Cuando no nos dan fiebres, nos dan dolores en los huesos (When they don’t give us fevers, they give us pains in the bones), 2022 - Charcoal on abrasive paper, metal plates, and magnets
24 x 29 inches


Agua muy vieja del lugar espantoso (Very old water from the terrible place), 2022 - Plasma cut metal plates and magnets
45 x 54 inches



Piedra de esqueleto, pesadilla de flor (Skeleton stone, plant nightmare), 2022 - Plasma cut metal, high heat coating, and magnets. 44 x 24 inches

Las Aguas Bajan Turbias

For BienalSur

A Fragment of a building that does not exist.


With Andrea Hunt

This exhibition is comprised of El Mundo Debajo and El Espejo Otomí. El Mundo Debajo is an experimental documentary that traces the Mexican Modern state’s representation of indigeneity through the making of Mexico City’s sewage system. The video is projected over four prefabricated concrete panels.  El Espejo Otomí is a sculpture consisting of eight concrete casts of a maguey leaf acting as a cladding system for a metal structure. This fragment takes a traditional building method of the Otomi region in Hidalgo to the material language of modernity. The Otomí region receives Mexico City’s black waters and has been historically exploited for minerals for the production of cement, a key element for the infrastructural transformations of Mexico City. This work was produced for BienalSur, curated by Leandro Martinez Depietri and Benedetta Casini and installed at Fundación Andreani in Buenos Aires, Argentina.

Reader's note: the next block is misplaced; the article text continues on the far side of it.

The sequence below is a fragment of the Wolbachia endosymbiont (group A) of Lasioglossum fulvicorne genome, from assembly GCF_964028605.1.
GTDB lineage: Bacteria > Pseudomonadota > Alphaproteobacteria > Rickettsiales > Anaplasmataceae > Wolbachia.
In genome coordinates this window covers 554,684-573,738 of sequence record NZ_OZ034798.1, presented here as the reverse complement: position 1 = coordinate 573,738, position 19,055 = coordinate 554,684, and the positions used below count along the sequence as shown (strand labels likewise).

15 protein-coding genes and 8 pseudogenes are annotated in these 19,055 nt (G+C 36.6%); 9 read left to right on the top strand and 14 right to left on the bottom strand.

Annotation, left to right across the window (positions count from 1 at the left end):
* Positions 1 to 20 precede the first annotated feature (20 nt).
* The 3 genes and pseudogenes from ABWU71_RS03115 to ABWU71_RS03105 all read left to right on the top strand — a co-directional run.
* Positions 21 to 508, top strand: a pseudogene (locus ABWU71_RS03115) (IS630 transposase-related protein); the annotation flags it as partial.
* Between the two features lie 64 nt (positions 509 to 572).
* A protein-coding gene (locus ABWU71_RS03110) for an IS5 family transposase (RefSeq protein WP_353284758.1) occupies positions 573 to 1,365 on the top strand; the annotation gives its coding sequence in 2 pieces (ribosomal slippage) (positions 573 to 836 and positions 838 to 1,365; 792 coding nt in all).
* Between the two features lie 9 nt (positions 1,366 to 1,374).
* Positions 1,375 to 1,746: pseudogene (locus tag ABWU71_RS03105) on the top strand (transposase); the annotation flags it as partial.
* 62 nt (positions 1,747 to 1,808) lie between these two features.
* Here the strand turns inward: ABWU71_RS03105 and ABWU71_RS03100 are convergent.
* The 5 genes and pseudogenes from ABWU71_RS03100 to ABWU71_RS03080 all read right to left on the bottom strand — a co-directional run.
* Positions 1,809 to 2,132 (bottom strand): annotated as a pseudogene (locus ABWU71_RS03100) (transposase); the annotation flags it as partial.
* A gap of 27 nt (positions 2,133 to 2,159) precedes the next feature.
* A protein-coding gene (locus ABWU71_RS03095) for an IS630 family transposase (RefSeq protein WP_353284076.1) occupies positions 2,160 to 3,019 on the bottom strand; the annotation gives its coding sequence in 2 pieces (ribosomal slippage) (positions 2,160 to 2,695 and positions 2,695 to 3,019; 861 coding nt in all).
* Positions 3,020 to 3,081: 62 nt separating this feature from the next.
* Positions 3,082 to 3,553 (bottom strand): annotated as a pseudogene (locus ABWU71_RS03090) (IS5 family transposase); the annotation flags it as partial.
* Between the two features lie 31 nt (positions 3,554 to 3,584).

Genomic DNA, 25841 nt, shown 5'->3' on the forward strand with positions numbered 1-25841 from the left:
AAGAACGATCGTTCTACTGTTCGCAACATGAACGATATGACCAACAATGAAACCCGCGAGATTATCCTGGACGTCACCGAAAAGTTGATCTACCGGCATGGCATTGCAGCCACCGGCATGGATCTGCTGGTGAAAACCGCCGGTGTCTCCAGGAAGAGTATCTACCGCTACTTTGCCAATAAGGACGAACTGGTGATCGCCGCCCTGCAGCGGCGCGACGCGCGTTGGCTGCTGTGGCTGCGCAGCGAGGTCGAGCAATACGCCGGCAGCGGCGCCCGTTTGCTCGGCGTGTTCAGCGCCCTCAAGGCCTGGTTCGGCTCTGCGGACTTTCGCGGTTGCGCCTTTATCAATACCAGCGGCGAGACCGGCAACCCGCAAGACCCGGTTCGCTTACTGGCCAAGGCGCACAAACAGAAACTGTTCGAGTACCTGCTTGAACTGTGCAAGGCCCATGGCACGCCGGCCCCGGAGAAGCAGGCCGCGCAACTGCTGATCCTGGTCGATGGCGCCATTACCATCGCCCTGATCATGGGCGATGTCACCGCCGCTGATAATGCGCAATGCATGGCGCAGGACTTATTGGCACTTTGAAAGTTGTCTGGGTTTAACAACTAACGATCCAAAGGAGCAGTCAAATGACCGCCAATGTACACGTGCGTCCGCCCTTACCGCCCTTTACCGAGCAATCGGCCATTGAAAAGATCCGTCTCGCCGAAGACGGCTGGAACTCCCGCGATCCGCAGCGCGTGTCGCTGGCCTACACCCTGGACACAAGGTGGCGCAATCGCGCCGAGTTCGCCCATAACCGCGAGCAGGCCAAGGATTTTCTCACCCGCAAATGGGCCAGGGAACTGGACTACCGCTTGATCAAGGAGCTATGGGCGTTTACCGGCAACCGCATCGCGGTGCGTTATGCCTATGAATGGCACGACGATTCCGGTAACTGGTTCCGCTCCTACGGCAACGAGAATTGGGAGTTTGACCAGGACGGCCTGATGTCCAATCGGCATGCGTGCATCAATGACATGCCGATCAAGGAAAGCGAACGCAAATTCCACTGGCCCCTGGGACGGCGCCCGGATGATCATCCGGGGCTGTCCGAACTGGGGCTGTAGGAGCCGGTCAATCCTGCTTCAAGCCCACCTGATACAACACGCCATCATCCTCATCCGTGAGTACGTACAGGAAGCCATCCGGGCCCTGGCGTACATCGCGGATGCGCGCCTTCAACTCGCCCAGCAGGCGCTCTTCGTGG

The research for this project was funded by the American Institute of Architects and MIT’s Global Architecture History Teaching Collaborative.




Media Stations for Pilsen

W/ Inga
Exhibition Strategy and Public Space Intervention